Napoleon's army was laid low by lice: research

4th January 2006, Comments 0 comments

PARIS, Jan 3 (AFP) - The history books say that after reaching Moscow in 1812, Napoleon's army was laid low by the Russian winter and then finished off by hunger, battle wounds and low morale as it straggled back to France.

PARIS, Jan 3 (AFP) - The history books say that after reaching Moscow in 1812, Napoleon's army was laid low by the Russian winter and then finished off by hunger, battle wounds and low morale as it straggled back to France.

The truth, say scientists, is more intriguing but rather less poetic: the biggest destroyer of the Grande Armee was Pediculus humanus -- the human louse.

A team led by Didier Raoult of France's National Centre for Scientific Research (CNRS) examined the remains of Napoleon's soldiers who had been buried in a mass grave in Vilnius, the Lithuanian capital, 800 kilometres (500 miles) west of Moscow.

Samples of earth, cloth and teeth recovered from the site suggest that more than 30 percent of these troops were killed by bacterial fever transmitted by lice.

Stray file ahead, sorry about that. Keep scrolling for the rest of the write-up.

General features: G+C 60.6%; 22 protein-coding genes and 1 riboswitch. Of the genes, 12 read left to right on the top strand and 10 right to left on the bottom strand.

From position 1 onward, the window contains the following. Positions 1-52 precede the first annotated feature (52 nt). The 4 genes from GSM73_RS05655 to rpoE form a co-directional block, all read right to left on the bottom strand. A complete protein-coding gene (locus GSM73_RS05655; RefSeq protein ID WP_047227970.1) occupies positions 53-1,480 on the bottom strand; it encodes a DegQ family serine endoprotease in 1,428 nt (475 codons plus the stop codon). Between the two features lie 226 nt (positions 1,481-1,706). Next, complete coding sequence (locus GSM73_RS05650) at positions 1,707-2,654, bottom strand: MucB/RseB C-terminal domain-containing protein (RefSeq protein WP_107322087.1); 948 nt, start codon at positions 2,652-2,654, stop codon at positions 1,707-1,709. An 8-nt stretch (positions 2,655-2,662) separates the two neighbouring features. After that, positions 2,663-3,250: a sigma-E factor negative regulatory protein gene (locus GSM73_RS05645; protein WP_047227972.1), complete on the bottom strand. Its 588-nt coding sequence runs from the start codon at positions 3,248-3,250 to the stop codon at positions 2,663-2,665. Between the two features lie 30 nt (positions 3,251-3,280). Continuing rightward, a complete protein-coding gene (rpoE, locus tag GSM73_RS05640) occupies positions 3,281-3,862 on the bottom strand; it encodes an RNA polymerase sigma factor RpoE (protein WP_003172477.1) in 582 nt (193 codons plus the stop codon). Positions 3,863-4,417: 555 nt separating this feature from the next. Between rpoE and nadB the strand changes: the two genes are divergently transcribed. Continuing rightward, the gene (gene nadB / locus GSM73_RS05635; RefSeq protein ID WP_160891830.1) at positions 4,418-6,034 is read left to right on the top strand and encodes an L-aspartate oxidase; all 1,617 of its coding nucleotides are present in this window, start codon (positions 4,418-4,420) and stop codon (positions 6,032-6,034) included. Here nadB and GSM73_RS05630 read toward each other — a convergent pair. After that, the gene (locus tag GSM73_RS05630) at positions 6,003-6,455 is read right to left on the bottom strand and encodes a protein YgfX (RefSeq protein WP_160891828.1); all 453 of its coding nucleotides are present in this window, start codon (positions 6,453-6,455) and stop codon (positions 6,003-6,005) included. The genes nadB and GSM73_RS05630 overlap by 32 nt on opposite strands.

The parasites caused relapsing fever, through the bacterium Borrelia recurrentis; trench fever, a condition well known in the Western Front of World War I, caused by the germ Bartonella quintana; and typhus, caused by the Rickettsia prowazeki bacterium.

The evidence comes from remains of the fleas that were found in the common grave and in the soldiers' uniforms, and from the presence of Bartonella quintana in some of the fleas themselves.

In addition, seven teeth, among 35 that were examined, were found to have Bartonella quintana in the dental pulp while Rickettsia prowazeki was found in three other teeth.

The unusual research is found in the January issue of Journal of Infectious Diseases.

The mass grave, discovered in 2001, contains the remains of hundreds of fleeing Napoleonic soldiers.

Copyright AFP

Subject: French news

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